Documentary 'A New High' Opens In New York This Week

By Patrick McCartney 11/13/15

The film will make its New York debut at the IFC Film Center.

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Take the thrills of a mountain climbing movie (Everest or K2) and the drama of a recovery movie (Clean and Sober or Amy), and you have the new documentary A New High opening this Saturday in New York City at the IFC Film Center.

Shot on location at the Union Gospel Mission in Seattle, Wash., and, finally, on the summit of Mount Rainier just outside of Seattle, the film chronicles the “special projects” coordinator Mike Johnson and his yearlong attempt to take various addicts in recovery to the summit of Mount Rainer. Johnson is a former army ranger that has an unshakable attitude toward helping addicts and alcoholics. He “chooses joy” and in the case of his father  who was an alcoholic with 27 years sober at the time of the shoot, Mike “has seen change is possible.”

Directed by Samuel Miron and Stephen Scott Scarpulla the movie follows the stories of Dawn, a 41 year old child abuse survivor and recovering addict; Wednesday, the 27 year old woman that survived molestation by her step dad and cocaine addiction; Rick, a 59 year old recovering heroin addict; Shane, 36, who had visitations with his son taken from him as a result of his crystal meth addiction; Chris, whose wife and child were killed by a drunk driver before he developed his own heroin addiction and found his way into sobriety; and Brad, the 24 year old recovering addict that almost becomes a sort of surrogate son to the climbers.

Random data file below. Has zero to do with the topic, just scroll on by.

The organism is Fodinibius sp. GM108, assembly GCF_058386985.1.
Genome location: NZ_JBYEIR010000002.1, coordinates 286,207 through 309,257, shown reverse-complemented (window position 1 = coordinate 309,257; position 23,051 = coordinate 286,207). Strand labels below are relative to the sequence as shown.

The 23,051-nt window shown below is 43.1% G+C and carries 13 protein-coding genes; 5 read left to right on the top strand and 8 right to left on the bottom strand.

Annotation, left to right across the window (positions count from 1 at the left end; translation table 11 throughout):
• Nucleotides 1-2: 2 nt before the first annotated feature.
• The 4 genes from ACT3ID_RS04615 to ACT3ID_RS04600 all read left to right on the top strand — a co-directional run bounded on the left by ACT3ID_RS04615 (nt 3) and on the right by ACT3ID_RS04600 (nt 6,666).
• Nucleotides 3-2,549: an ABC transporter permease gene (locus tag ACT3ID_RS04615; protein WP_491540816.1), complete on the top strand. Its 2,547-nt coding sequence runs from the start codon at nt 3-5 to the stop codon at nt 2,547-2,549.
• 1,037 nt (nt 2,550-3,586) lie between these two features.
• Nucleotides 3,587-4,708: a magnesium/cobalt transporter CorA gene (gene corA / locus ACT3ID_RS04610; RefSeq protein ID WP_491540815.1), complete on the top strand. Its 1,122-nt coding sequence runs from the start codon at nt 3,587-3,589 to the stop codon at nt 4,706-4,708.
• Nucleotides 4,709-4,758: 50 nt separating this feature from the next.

The filmmakers found it “surprisingly easy” to be granted access to these people’s lives and were “deeply moved” by all the participants “willingness and candor.” Dawn credits the encouragement of Mike Johnson. “He is an amazing man. I have never seen one individual give so much to others. He is so uplifting and encouraging and just downright crazy fun.” As far as granting access to her journey, Dawn says, “I felt a little uncomfortable in the beginning but the guys put me at ease immediately. After a while, I didn’t even notice the camera and I was just talking to them.”

The directors intentionally “wanted to break down that learned separation between people in recovery and the rest of the world” by not making a “doom and gloom” drug movie “that portrays addiction as a sure-fire death sentence.” They keep the addiction part on the “surface layer,” and instead keeping the substance of the documentary to the themes of redemption. The directors believe “No matter how dark your past, it’s never too late to start climbing. That’s a powerful realization not just for people in recovery, but for everyone facing an uphill battle.”

The film’s message is as accessible as it is uplifting. Not everyone makes it to the summit, tough choices are made but it’s a remarkably fresh perspective on getting better.

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Patrick McCartney is an actor, improviser, teacher and contributor to The Fix. Find him on Linkedin and Twitter.